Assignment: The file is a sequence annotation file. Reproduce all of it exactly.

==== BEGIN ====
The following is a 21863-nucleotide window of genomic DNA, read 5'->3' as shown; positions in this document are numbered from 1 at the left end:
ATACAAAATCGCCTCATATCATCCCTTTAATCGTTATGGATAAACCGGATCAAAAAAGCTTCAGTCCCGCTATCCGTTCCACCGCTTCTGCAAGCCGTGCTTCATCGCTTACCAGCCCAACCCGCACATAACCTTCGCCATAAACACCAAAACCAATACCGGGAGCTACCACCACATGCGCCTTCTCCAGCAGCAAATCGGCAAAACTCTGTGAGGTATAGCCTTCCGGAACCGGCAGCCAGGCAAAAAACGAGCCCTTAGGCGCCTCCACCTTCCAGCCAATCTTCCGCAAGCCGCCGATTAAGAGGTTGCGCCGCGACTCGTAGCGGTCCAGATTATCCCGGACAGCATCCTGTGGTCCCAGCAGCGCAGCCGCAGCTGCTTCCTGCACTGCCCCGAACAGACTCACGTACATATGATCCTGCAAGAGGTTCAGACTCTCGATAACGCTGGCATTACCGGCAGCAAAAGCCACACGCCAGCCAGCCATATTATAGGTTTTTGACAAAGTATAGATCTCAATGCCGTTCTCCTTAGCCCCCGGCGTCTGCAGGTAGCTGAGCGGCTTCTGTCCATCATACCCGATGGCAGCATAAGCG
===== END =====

The following is a 21863-nucleotide window of genomic DNA, read 5'->3' as shown; positions in this document are numbered from 1 at the left end:
ATACAAAATCGCCTCATATCATCCCTTTAATCGTTATGGATAAACCGGATCAAAAAAGCTTCAGTCCCGCTATCCGTTCCACCGCTTCTGCAAGCCGTGCTTCATCGCTTACCAGCCCAACCCGCACATAACCTTCGCCATAAACACCAAAACCAATACCGGGAGCTACCACCACATGCGCCTTCTCCAGCAGCAAATCGGCAAAACTCTGTGAGGTATAGCCTTCCGGAACCGGCAGCCAGGCAAAAAACGAGCCCTTAGGCGCCTCCACCTTCCAGCCAATCTTCCGCAAGCCGCCGATTAAGAGGTTGCGCCGCGACTCGTAGCGGTCCAGATTATCCCGGACAGCATCCTGTGGTCCCAGCAGCGCAGCCGCAGCTGCTTCCTGCACTGCCCCGAACAGACTCACGTACATATGATCCTGCAAGAGGTTCAGACTCTCGATAACGCTGGCATTACCGGCAGCAAAAGCCACACGCCAGCCAGCCATATTATAGGTTTTTGACAAAGTATAGATCTCAATGCCGTTCTCCTTAGCCCCCGGCGTCTGCAGGTAGCTGAGCGGCTTCTGTCCATCATACCCGATGGCAGCATAAGCG